2. Define your interests.

It is also important to get an idea of what your interests are. We spend most of our working adult lives at work — why do something that does not interest us? Unfortunately, thousands of people all over the world go to jobs that make them bored, aggravated, irritated, and basically miserable. While you may not sing and dance all the way to work every day, the idea is to be content in your work. Assess your interests using these questions give below.

  1. Did you give up a dream to pursue your career?
  2. Is there a hobby you would love to invest more time in (and can it pay you)?
  3. What would you gladly volunteer your time to do?
  4. Are there any emerging industry trends or new methods that fascinate you?
  5. What areas in your previous or current role that you could leverage for the future?

With your answers to these questions, try to match them for with your identified strengths (or the ones suggested by the assessment tests you have taken). Find commonalities which can lead to better understanding of the right career path where your strengths and interests meet. You would want to make sure that you are using your strengths on things that make you happy and fulfilled.

3. Leverage your expertise.

Do not reinvent the wheel. To make a smart career move, it is always best to leverage your expertise as much as you can. Expertise will take time to develop. Look for things or skills that you have been doing and practicing for a significant amount of time in your career or life. For those who have already work experiences, these are great starting points to consider once you assess your expertise. You can use the questions below to assess your expertise.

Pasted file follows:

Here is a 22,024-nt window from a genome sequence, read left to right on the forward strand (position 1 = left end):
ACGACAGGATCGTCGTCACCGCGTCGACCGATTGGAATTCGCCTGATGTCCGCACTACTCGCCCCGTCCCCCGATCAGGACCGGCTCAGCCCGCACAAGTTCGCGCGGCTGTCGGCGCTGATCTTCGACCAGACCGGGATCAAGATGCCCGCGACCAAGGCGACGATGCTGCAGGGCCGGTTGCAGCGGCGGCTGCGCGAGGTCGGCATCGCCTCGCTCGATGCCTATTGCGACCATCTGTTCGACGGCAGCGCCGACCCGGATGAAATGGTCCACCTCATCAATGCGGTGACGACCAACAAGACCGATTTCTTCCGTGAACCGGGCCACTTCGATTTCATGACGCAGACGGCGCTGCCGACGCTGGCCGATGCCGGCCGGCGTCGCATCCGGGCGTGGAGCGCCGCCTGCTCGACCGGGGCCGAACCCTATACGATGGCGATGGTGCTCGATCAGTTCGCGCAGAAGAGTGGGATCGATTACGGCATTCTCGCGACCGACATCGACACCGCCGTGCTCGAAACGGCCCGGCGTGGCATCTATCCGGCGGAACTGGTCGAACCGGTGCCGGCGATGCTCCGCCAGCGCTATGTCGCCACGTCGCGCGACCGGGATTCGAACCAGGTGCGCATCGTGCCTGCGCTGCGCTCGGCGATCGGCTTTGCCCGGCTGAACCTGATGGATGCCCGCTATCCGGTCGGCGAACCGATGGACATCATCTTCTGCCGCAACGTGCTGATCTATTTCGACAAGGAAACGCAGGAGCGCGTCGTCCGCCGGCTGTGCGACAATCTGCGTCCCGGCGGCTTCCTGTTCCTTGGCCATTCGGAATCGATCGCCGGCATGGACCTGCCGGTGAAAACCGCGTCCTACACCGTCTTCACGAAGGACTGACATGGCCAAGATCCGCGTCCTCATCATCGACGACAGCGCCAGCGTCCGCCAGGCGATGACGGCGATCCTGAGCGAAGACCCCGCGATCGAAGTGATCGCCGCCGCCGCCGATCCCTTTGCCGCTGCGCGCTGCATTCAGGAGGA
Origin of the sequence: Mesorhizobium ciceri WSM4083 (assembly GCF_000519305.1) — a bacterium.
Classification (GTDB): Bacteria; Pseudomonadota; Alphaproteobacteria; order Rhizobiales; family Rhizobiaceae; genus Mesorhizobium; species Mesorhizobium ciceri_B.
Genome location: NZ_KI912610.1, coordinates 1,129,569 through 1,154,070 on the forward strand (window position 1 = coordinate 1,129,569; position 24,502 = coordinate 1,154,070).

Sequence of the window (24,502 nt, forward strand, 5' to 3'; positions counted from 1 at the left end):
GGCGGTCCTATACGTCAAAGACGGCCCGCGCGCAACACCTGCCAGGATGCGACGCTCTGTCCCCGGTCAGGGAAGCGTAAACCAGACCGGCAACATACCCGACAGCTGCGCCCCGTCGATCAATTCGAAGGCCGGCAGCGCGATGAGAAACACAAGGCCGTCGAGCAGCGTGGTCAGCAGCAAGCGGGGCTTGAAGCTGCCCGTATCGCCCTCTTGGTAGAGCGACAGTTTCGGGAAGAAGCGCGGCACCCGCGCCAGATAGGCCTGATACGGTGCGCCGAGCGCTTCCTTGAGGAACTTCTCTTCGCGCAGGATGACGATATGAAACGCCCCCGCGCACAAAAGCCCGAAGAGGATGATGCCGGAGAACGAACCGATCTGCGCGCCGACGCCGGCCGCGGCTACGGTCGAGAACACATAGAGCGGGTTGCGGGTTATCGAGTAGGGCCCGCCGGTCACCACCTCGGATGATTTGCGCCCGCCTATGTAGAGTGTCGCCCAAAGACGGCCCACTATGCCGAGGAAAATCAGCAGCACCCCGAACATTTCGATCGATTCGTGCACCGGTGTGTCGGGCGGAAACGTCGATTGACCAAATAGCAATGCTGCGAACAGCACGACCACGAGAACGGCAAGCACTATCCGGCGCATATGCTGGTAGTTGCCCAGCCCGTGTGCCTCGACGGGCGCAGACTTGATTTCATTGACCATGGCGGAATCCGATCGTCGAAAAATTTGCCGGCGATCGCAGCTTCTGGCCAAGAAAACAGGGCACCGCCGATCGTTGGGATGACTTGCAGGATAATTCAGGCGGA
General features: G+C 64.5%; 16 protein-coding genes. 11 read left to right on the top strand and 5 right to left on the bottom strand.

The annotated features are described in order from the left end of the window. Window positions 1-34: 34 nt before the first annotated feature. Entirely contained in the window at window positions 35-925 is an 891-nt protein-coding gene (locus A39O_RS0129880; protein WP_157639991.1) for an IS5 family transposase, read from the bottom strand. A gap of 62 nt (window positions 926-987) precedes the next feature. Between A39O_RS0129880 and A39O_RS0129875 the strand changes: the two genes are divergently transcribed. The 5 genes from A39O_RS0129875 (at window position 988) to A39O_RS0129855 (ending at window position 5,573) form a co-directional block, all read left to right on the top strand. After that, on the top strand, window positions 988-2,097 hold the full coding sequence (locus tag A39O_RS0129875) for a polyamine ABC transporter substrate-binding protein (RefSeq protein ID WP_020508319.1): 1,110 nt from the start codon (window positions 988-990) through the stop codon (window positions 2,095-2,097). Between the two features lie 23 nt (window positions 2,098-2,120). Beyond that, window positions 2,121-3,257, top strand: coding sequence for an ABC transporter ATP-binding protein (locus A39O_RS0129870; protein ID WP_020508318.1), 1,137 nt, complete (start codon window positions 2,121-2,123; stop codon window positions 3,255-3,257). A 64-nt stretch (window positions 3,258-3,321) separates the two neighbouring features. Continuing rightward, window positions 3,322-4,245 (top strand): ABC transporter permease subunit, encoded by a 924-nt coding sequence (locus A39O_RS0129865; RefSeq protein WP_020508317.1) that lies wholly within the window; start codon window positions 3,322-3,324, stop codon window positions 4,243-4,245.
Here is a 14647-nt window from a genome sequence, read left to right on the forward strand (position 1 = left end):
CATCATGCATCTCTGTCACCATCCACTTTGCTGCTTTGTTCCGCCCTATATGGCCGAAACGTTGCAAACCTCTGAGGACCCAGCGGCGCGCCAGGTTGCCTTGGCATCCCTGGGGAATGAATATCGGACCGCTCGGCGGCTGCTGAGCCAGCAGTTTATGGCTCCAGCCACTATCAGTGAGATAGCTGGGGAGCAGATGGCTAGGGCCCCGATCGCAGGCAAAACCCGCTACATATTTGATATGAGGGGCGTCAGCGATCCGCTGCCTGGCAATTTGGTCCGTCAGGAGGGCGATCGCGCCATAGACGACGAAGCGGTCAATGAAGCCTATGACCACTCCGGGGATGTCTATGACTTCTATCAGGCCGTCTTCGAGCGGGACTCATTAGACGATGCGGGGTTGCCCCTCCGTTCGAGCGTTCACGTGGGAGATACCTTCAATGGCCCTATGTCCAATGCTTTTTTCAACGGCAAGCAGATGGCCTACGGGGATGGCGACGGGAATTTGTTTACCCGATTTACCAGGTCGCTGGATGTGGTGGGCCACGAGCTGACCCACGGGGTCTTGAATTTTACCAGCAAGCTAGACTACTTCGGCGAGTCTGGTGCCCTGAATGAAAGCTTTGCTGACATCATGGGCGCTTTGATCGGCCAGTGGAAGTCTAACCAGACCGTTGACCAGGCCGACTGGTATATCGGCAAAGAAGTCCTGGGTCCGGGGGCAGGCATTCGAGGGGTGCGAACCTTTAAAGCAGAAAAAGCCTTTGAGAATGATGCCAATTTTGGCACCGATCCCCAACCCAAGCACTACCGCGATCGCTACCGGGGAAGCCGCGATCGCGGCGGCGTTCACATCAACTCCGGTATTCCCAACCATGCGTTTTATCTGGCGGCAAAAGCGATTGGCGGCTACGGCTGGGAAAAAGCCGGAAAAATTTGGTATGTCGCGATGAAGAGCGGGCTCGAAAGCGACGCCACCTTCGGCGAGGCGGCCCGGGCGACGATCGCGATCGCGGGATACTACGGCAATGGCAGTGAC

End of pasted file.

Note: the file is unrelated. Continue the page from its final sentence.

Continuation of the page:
• Make a list of the skills and expertise you are known for or things that other people will ask your advice about.
  • What would you say you are great at — even if you do not use the skill in your career?

From the previous results of your strengths vs interest, match those with commonalities to the expertise that you have listed and find patterns to help you figure out things for your career.

For my case, I know that my strengths include coaching, strategic thinking, problem solving, brainstorming and logical reasoning. I am interested in new trends in science and technology, learning new things, hearing other people’s stories, and sharing my knowledge and expertise. I have developed skills in complex problem solving, communication, creativity, collaboration, and critical thinking. I ventured in a career related to training and consulting services that would empower people and organization in reference the common ground I have found. Did it take me overnight to be able to identify and do these? The answer is a big yes! It will really take time but by taking a structured approach just what I have shared, the time could be reduced significantly.

When starting a career or making a career change, conduct a gap analysis. If you enjoy what you do but need to try something different, use the lists you created to evaluate possible new opportunities. This will assist you in avoiding falling into the same pit in the future. Keep in mind that your next best move is where your strengths, skills and expertise collides.